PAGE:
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Break Pads

Break Pads Replacement

Making sure your brakes are in proper working condition, and replacing worn parts like pads and shoes when the time is right, won’t just save you money in the long run. It can also potentially save your vehicle or even your life in an accident. But how do you know when to replace your brakes’ pads or shoes? What are they for? Let’s take a closer look at the how what, and why of replacing brake pads and/or shoes on your vehicle.

WHAT ARE BRAKE PADS? WHAT ARE BRAKE SHOES?

Auto manufacturers install two types of brakes on passenger vehicles: disc brakes and drum brakes. Both use friction to slow your vehicle, but there are differences too.

Disc brakes use “pads” of specially engineered pieces of friction material made of organic, metallic, or ceramic substances pressed against a rotor or “disc” when the driver steps on the brakes. The resulting friction slows the vehicle. Disc brakes are found on the front axles of all modern passenger vehicles and on the rear axle of many, too.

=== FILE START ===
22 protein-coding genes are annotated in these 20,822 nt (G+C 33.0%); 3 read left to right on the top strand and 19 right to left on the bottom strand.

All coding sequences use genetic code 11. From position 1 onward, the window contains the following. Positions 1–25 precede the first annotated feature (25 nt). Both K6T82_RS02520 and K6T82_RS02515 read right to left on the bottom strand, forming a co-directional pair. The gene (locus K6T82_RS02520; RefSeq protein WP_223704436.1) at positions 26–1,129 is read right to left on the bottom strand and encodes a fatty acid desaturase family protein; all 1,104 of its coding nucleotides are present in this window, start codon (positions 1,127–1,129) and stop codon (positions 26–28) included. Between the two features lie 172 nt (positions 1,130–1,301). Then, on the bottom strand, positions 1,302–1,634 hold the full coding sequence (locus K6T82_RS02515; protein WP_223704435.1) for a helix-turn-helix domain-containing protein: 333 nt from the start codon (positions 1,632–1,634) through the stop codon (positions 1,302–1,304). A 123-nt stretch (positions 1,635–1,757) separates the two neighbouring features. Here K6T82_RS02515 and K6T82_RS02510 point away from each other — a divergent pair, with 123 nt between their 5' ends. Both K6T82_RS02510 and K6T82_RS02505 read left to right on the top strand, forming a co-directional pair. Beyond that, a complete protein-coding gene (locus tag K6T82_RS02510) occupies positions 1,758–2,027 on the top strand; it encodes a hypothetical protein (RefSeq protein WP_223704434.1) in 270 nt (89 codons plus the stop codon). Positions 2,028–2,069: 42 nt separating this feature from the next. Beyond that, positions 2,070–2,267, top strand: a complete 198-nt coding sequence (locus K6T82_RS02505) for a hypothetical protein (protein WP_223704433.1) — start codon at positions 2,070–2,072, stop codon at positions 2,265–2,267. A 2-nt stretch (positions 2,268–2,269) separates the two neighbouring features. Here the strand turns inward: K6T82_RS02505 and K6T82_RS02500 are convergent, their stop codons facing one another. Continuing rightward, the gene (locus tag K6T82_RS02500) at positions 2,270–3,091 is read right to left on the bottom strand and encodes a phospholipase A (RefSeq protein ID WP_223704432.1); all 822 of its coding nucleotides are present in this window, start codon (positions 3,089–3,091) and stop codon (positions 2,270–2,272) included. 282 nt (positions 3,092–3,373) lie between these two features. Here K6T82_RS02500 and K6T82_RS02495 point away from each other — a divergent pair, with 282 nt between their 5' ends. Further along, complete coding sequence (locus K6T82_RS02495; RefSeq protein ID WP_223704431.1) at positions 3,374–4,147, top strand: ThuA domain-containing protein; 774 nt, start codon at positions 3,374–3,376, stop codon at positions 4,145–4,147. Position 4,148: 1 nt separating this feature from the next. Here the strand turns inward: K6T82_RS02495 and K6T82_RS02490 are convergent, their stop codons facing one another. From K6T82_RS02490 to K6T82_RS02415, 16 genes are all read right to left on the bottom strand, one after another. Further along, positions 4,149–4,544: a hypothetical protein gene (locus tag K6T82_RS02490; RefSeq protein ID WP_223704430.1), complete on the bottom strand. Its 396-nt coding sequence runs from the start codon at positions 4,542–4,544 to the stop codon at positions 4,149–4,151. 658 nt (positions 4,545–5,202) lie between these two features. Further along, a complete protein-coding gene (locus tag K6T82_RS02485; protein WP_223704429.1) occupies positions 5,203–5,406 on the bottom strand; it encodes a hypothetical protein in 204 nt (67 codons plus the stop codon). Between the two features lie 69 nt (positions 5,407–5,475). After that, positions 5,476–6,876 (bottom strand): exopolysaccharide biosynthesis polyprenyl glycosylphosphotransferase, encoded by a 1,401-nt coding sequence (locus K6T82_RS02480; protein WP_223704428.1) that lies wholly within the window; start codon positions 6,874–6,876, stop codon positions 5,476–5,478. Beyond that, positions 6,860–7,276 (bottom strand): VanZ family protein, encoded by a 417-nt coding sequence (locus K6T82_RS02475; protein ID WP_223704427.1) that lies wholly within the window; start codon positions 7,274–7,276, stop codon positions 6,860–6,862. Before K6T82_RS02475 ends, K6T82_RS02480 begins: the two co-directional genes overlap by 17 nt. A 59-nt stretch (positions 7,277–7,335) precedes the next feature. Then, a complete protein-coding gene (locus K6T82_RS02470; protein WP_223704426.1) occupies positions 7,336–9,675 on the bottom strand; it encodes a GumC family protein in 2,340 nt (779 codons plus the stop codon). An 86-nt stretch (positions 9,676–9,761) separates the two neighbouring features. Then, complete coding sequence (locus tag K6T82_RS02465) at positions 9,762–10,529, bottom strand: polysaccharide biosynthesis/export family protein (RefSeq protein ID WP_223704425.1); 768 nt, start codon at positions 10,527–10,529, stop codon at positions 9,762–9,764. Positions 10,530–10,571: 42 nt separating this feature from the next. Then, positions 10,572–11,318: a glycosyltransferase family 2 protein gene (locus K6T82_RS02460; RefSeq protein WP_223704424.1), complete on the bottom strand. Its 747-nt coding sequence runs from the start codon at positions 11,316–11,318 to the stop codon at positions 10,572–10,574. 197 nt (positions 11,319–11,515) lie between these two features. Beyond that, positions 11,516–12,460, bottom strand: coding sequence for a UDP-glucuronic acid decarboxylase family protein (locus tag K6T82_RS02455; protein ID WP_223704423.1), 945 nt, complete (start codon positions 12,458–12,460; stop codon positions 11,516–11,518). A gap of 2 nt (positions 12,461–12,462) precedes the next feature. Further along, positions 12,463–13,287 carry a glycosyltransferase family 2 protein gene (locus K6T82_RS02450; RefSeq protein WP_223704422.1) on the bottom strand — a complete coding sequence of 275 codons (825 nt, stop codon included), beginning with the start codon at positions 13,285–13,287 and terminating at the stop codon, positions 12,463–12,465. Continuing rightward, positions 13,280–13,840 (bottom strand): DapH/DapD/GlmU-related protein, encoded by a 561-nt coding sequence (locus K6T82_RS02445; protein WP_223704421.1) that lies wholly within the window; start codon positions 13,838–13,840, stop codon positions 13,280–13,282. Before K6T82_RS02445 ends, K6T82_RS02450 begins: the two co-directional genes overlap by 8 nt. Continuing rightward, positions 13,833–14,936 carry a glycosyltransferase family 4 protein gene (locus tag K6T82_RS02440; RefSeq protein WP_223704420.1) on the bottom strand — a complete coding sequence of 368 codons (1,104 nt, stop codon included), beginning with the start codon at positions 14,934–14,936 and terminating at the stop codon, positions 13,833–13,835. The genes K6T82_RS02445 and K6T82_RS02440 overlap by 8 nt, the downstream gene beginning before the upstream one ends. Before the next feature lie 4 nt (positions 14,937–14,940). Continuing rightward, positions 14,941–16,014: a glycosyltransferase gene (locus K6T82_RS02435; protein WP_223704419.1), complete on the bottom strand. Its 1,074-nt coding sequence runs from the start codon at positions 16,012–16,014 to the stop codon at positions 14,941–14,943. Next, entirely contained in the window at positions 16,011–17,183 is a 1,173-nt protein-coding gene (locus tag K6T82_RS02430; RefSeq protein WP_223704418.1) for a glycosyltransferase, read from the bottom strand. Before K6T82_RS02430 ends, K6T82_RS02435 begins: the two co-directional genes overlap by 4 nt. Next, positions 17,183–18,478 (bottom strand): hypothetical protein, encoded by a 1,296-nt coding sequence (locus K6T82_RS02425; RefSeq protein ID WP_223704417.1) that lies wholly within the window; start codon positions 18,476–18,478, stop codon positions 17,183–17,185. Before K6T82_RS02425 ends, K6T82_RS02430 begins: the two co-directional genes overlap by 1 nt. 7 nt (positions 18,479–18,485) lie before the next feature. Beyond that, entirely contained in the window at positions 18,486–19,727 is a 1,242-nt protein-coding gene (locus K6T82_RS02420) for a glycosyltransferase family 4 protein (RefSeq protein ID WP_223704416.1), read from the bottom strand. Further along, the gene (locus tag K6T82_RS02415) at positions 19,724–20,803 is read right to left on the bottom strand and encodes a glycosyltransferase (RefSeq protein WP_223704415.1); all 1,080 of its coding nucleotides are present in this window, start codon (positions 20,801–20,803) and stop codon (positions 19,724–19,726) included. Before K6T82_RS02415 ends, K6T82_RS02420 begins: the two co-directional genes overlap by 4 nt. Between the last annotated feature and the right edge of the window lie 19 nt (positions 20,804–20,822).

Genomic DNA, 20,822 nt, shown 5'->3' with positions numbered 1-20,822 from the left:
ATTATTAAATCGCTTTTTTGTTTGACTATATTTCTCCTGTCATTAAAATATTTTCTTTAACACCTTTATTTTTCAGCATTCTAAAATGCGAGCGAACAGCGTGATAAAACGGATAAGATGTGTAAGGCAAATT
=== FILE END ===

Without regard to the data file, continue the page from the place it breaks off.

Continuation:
Drum brakes also use friction material, much like disc brake pads, but it is affixed to half-moon-shaped “shoes” pressed against the inside of a drum when you step on the brakes. Their friction against the drum slows the vehicle. Drum brakes used to be common on all four-wheel positions, but on modern cars and light trucks, they’re only installed on the rear axle.

Whether pads or shoes, both wear down with use, so it’s important to monitor their condition by having them inspected regularly. If allowed to wear out before being replaced, other components of the brake system may be damaged – especially the brake discs or drums. In addition to often costly repairs, driving with worn brake pads or shoes can result in unsafe driving conditions.